b. Overseas buyers
    c. Social Security holdings
    d. Central Bank holdings

    None of this government debt is very liquid in terms of transforming it into funds that can be spent / invested elsewhere.

    2. "...In return you get a higher interest rate than on pure short-term government debt (of which there is $28 trillion under my scheme)."

    No you don't. Sheesh. You can't directly compare the interest rate paid on a mortgage (amortized interest) vs. the interest rate received on a government bond (either coupon or accrual interest). With a mortgage, the interest rate is only applied to the amount of principal remaining to be paid on the loan. With a government bond, the interest rate is applied to the full principle amount over the term of a loan.

    For instance, if you have a $100,000, 5%, 30 year mortgage, you will pay about $93, 256.00 in interest over the life of the loan. If you buy $100,000 of 5%, 30 year Treasuries you will receive $150,000 in coupon interest payments over the term of the bond.

    A 5% 30 year mortgage nets about the same interest as a 2.2% 30 year Treasury bond.

    3. "Now I have transformed risky assets into riskfree debt via leverage. But the leverage is outside the bank. If the bank loses money, the mutual fund, ETF, or holding company fails... in about 5 minutes."

    Where do mutual funds, ETF's, holding companies get the money to buy the equity shares sold by banks? Are we eliminating Fed lender of last resort or is the U. S. Fed making short term loans to these other parties so that they can turn around and buy bank equity? How is this an improvement over what we have now?

    1. No, but you can compare the *yield (to maturity)* on a government bond and the "amortized interest" on a mortgage. The entire point of the concept of "bond yield" is that it is the interest rate (when computing yields, we assume it is held fixed over the entire maturity period of the bond) a one period, zero coupon bond has to pay next to the longer maturity bond so that there's no opportunities for arbitrage in the market.

      You're right that if the yield of a Treasury is equal to the "amortized interest" on a mortgage (assuming equal maturity), then the mortgage pays out less dollars in total over its lifetime than the Treasury does. But how is this surprising in any way? If you will get the money further in the future (the Treasury pays the par value of the bond in lump sum at the end of the maturity term, so the payment structure is shifted further into the future), holding yields fixed, the price of the asset falls. To compensate for this and for the two assets to have the same price, the Treasury has to pay a greater amount in total to the investor. This doesn't mean the two assets have a different yield; and this is why we quote YTM instead of something else when talking about the bond market. (Formally, there are many possible short term interest rate paths over time which could give the same price on a Treasury bond; when computing the yield, we choose the one which is flat - this is by no means a canonical choice.)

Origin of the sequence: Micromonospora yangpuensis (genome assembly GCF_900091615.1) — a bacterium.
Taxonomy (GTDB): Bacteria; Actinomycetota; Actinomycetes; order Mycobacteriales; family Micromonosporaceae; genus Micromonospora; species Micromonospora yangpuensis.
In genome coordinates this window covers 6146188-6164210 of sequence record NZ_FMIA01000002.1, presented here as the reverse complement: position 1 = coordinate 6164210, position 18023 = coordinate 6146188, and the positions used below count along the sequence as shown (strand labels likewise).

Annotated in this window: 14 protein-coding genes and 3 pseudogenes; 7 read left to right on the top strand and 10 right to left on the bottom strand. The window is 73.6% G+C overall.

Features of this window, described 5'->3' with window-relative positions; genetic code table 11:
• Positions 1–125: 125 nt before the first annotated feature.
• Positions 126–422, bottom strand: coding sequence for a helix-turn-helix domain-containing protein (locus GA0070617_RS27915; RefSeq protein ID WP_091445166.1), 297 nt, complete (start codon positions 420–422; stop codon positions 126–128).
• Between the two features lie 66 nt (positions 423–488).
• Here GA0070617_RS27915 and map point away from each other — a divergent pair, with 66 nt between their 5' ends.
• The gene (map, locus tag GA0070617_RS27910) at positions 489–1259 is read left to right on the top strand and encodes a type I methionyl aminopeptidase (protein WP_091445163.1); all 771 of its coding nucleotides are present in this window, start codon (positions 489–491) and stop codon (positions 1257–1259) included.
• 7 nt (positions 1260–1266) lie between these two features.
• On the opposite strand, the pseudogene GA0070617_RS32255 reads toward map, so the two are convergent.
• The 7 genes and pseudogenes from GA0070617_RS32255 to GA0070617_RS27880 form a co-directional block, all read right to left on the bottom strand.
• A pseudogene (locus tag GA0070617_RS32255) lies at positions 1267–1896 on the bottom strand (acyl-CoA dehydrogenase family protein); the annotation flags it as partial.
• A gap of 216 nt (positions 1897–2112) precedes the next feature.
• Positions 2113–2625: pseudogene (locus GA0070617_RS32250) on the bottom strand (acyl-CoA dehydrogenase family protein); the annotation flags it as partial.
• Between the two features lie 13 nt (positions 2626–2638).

Maybe you know all of this, and you decided that the point about the absolute quantity of interest paid being different, without regard to the term structure of those payments, invalidated the statement that "you get a higher interest rate than on pure short-term government debt". (This is not relevant to the main point, but since when is a 30 year Treasury considered to be 'short term'?) In that case, note how Prof. Cochrane says "interest *rate*" instead of "interest". But you can set this all aside - just by understanding the efficient markets hypothesis properly, you can see that investing a fixed amount of money in mortgages or government bonds, and reinvesting the proceeds in the same asset, will (in the absence of credit risk) give you the same return on your investment. In real life, mortgages would yield higher returns due to credit spreads; but there's no world in which mortgages yield more return than short term Treasuries (unless we have a sovereign debt crisis, but one hopes that this will never happen). If you want to argue against this, you have to point out a deep irrationality in bond and MBS markets, that nobody realized that if only they saw your one paragraph "argument", they would be able to get higher returns by dumping all of their money on 30 year Treasuries.

      Oh well, people do believe weird things.

  2. Currency banker do not know time to completion and shouldn't be issuing term debt. The central bankers could buy and sell securitie like they once did. The simplest method is for member banks to buy and sell wads of cash to each other, and the central banks acts as risk sharing market maker. The second option can be automated. We now how to compute the safe rate as an outcome, after the deals are done. Insurance companies can use that. Time to completion is inside information held in the real economy, leave it out of currency banking.